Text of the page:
Wednesday, 17 December 2008


The Hangman's Elm?

Prior to 1797, the current site of Washington Square Park was farmland, when the Common Council of New York purchased the fields for a new potter's field, or public burial ground for the unknown or poor. However, when New York, which had not spread to this area yet, went through yellow fever epidemics in the early 1800's, most of those who died were also buried here, safely away from town, as a hygenic measure. It is estimated that over 20,000 bodies were buried in Washington Square, mainly the victims of yellow fever, until the cemetery became full in 1825. A number of reports exist of a blue mist hanging over the park on hot summer mornings, thought to be the 'vapors' from the bones below.

It was during this time, as legend has it, that the large elm at the northwest corner of the park was the old hanging tree where many of the condemned prisoners, from the Newgate Prison on Christopher Street and other jails were taken for execution. What is a fact is that in 1989, the NYC Department of Parks and Recreation determined that this English elm was 310 years old, making it the oldest known tree in Manhattan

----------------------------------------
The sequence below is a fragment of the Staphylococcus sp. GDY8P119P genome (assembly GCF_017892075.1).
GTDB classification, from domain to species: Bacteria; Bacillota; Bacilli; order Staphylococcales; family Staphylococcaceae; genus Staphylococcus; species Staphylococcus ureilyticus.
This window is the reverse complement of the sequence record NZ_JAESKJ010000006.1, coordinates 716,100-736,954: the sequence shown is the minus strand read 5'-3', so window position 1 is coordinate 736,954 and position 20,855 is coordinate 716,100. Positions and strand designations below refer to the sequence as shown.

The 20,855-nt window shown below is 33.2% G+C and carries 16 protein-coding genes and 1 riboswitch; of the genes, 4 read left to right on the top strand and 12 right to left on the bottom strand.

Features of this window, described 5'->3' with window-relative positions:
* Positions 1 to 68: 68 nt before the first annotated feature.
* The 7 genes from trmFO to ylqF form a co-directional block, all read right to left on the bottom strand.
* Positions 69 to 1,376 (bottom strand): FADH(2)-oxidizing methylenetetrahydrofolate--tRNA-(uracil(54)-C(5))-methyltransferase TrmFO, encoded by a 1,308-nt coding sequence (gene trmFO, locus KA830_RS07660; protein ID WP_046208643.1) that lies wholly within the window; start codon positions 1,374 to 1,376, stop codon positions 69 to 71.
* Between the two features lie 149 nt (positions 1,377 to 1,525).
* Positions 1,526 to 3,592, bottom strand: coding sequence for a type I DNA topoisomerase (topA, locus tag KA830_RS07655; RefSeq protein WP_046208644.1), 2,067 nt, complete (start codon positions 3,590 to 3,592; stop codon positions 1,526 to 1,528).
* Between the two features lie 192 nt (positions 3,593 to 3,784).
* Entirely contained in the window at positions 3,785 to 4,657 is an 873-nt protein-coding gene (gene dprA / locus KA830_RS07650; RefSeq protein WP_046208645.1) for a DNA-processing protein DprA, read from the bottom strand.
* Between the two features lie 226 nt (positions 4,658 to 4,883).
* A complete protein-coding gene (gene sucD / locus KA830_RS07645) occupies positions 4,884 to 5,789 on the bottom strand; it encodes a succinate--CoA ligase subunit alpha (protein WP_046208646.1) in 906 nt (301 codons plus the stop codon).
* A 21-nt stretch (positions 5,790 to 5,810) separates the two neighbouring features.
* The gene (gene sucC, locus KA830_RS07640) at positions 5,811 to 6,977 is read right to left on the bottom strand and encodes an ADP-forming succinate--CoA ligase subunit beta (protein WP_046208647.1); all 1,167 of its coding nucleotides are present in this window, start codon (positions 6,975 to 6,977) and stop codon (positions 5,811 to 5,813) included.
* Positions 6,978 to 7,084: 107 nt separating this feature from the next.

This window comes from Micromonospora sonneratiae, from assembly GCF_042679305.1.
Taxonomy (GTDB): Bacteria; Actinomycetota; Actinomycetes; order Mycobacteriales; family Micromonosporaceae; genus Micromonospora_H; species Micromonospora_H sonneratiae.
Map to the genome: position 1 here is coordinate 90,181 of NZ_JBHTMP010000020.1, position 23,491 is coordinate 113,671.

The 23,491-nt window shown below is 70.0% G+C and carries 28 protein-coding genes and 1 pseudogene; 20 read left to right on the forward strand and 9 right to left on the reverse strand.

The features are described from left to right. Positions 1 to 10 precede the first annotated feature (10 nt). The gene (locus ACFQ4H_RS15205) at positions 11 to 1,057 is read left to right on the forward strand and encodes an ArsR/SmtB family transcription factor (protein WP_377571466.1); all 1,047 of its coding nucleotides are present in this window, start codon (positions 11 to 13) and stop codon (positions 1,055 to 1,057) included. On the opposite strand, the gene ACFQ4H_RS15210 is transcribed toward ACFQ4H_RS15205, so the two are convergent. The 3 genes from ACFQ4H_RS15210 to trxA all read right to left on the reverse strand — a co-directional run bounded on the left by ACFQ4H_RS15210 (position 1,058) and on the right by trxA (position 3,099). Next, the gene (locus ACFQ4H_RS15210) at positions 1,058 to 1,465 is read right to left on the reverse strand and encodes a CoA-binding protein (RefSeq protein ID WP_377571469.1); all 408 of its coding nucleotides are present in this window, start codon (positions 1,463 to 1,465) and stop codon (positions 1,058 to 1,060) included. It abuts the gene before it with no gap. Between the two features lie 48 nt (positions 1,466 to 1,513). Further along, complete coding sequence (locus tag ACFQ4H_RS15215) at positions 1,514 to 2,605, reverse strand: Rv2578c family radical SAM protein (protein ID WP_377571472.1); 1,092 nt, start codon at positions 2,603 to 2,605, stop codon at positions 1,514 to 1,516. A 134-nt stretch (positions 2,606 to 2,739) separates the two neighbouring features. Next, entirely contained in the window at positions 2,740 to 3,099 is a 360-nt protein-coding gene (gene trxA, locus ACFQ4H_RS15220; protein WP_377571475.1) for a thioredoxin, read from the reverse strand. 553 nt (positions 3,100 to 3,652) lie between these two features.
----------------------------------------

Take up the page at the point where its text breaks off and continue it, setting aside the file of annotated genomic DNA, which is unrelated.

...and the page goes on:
A parade in progress

In 1826 the City bought additional land, the square was laid out and leveled, and it was turned into the Washington Military Parade Ground. Military parade grounds were public spaces specified by the city where volunteer militia companies responsible for the nation's defence would train. The streets surrounding the square became one of the city's most desirable residential areas in the 1830's. The protected row of Greek Revival style houses on the north side of the park remain from that time.

In 1849 and 1850, the parade ground was reworked into the first park on the site with more paths and a new fence built around it.

Align Left The park today

At 9.75 acres Washington Square Park is one of the best-known of NYC's 1,700 public parks, and is a landmark in the Manhattan neighborhood of Greenwich Village, as well as a meeting place and center for cultural activity. An open space with a tradition of nonconformity, the park's fountain area has long been one of the city's popular spots for residents and tourists.

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